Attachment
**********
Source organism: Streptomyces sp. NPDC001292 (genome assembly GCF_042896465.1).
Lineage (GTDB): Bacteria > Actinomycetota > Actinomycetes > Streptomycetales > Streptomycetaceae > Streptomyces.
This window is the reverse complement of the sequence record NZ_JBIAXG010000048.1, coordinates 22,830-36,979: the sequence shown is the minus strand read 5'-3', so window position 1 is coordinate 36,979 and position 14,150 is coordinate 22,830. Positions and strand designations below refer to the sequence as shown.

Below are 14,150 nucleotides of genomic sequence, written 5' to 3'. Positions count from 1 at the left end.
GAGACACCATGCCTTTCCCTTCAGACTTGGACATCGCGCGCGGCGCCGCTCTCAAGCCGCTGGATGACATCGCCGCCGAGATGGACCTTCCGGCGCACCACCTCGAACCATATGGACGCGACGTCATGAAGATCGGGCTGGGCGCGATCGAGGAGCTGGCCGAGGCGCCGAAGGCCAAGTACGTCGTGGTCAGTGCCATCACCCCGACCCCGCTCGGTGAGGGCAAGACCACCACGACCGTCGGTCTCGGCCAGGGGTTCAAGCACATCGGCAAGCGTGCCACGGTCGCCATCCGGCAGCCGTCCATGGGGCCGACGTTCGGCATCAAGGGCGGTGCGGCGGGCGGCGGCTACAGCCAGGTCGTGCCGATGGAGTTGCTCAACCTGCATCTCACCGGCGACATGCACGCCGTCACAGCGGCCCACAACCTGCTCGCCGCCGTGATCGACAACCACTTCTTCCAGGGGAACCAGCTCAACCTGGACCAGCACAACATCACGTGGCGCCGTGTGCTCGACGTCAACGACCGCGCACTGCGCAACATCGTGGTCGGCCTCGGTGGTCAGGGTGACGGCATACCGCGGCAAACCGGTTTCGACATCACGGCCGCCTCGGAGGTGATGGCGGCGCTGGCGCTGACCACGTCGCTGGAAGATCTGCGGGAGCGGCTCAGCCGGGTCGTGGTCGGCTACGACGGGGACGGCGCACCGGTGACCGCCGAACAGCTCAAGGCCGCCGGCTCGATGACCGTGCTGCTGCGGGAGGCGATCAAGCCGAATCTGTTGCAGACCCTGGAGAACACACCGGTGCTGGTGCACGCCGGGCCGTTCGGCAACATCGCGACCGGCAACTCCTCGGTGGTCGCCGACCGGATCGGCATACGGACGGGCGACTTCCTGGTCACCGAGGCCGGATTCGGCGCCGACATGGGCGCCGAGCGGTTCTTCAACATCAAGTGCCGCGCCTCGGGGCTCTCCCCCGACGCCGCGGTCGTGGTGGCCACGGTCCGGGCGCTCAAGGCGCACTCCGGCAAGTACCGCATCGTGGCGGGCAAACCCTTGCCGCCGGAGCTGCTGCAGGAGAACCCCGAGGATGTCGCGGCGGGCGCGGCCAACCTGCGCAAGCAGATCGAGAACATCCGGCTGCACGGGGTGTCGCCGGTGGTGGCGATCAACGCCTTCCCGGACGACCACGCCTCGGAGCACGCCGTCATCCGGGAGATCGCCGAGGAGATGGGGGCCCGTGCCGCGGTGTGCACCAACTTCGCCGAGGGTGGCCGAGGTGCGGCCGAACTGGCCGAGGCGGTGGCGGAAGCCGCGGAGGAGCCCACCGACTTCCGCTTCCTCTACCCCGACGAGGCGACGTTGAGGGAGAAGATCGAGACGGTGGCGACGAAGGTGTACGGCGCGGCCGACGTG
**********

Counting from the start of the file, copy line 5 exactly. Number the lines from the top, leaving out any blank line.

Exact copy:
GAGACACCATGCCTTTCCCTTCAGACTTGGACATCGCGCGCGGCGCCGCTCTCAAGCCGCTGGATGACATCGCCGCCGAGATGGACCTTCCGGCGCACCACCTCGAACCATATGGACGCGACGTCATGAAGATCGGGCTGGGCGCGATCGAGGAGCTGGCCGAGGCGCCGAAGGCCAAGTACGTCGTGGTCAGTGCCATCACCCCGACCCCGCTCGGTGAGGGCAAGACCACCACGACCGTCGGTCTCGGCCAGGGGTTCAAGCACATCGGCAAGCGTGCCACGGTCGCCATCCGGCAGCCGTCCATGGGGCCGACGTTCGGCATCAAGGGCGGTGCGGCGGGCGGCGGCTACAGCCAGGTCGTGCCGATGGAGTTGCTCAACCTGCATCTCACCGGCGACATGCACGCCGTCACAGCGGCCCACAACCTGCTCGCCGCCGTGATCGACAACCACTTCTTCCAGGGGAACCAGCTCAACCTGGACCAGCACAACATCACGTGGCGCCGTGTGCTCGACGTCAACGACCGCGCACTGCGCAACATCGTGGTCGGCCTCGGTGGTCAGGGTGACGGCATACCGCGGCAAACCGGTTTCGACATCACGGCCGCCTCGGAGGTGATGGCGGCGCTGGCGCTGACCACGTCGCTGGAAGATCTGCGGGAGCGGCTCAGCCGGGTCGTGGTCGGCTACGACGGGGACGGCGCACCGGTGACCGCCGAACAGCTCAAGGCCGCCGGCTCGATGACCGTGCTGCTGCGGGAGGCGATCAAGCCGAATCTGTTGCAGACCCTGGAGAACACACCGGTGCTGGTGCACGCCGGGCCGTTCGGCAACATCGCGACCGGCAACTCCTCGGTGGTCGCCGACCGGATCGGCATACGGACGGGCGACTTCCTGGTCACCGAGGCCGGATTCGGCGCCGACATGGGCGCCGAGCGGTTCTTCAACATCAAGTGCCGCGCCTCGGGGCTCTCCCCCGACGCCGCGGTCGTGGTGGCCACGGTCCGGGCGCTCAAGGCGCACTCCGGCAAGTACCGCATCGTGGCGGGCAAACCCTTGCCGCCGGAGCTGCTGCAGGAGAACCCCGAGGATGTCGCGGCGGGCGCGGCCAACCTGCGCAAGCAGATCGAGAACATCCGGCTGCACGGGGTGTCGCCGGTGGTGGCGATCAACGCCTTCCCGGACGACCACGCCTCGGAGCACGCCGTCATCCGGGAGATCGCCGAGGAGATGGGGGCCCGTGCCGCGGTGTGCACCAACTTCGCCGAGGGTGGCCGAGGTGCGGCCGAACTGGCCGAGGCGGTGGCGGAAGCCGCGGAGGAGCCCACCGACTTCCGCTTCCTCTACCCCGACGAGGCGACGTTGAGGGAGAAGATCGAGACGGTGGCGACGAAGGTGTACGGCGCGGCCGACGTG